On January 24, 2023, Texas and 19 other states filed this lawsuit to challenge a process the Biden Administration established to permit nationals of specified countries to apply for and receive a two-year period of “parole”--a statutorily authorized form of temporary permission for a non-citizen to live in the United States. The Biden Administration created the first such process in April 2022, for Ukrainians; to date, no red state has challenged that process. In October 2022, DHS created a similar process for Venezuelans; then on January 5, 2023, that process was expanded to include nationals of Cuba, Haiti, and Nicaragua. The parole processes for these four countries are part of a package of “border security measures”–including new restrictions on access to asylum–that are intended to deter migrants from coming to the U.S. border with Mexico to apply for asylum.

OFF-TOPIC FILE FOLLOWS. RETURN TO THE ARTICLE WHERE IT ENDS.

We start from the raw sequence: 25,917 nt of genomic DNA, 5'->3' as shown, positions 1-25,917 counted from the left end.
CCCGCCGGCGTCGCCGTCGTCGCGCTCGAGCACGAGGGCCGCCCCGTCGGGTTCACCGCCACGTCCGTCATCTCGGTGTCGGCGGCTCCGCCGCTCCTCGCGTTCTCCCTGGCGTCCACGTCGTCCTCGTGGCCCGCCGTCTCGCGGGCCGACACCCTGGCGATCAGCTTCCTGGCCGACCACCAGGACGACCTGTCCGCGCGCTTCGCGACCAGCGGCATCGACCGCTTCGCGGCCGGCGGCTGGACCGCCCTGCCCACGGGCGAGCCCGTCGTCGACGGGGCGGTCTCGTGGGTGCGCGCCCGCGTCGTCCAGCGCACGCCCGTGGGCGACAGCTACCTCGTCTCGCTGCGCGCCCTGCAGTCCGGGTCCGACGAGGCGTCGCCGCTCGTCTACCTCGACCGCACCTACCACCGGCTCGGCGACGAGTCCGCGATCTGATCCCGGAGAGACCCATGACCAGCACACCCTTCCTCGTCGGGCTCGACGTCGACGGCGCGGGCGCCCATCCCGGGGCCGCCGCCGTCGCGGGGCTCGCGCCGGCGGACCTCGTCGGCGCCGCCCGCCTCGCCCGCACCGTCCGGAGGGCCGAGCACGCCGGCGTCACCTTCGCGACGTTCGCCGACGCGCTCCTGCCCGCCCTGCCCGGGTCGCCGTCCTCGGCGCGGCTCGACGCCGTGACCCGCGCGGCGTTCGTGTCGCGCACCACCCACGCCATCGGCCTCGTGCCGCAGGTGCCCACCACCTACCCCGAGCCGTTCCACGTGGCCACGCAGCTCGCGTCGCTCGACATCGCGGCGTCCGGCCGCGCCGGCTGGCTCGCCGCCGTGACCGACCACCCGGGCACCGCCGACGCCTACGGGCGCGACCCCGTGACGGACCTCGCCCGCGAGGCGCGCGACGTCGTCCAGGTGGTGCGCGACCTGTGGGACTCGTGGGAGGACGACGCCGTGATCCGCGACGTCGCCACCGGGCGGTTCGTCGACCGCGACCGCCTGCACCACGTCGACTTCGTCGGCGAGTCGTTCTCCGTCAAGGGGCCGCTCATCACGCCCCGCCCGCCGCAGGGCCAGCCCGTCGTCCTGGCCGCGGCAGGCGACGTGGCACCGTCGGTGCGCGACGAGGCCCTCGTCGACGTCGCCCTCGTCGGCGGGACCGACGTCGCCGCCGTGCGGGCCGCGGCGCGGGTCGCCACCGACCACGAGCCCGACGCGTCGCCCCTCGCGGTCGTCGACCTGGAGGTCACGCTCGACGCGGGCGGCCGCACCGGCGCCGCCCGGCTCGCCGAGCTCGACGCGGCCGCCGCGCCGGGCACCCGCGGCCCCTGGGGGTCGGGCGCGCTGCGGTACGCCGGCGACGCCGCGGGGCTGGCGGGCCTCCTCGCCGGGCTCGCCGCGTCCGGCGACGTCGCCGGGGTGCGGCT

In the complaint, Texas alleges that the Biden Administration’s creation of the parole process for Cubans, Haitians, Nicaraguans, and Venezuelans did not go through required procedures and that it constitutes an unauthorized use of the statutory parole authority.
Texas filed this case in the Victoria Division of the Southern District of Texas, because there it had a 100% chance of it being assigned to Judge Drew Tipton (for more on why, see the third question in our FAQs).
Texas’s Complaint alleges that the parole program was created in violation of the APA’s notice-and-comment requirement and its prohibition on arbitrary and capricious agency action; and that the program exceeds the statutory parole authority.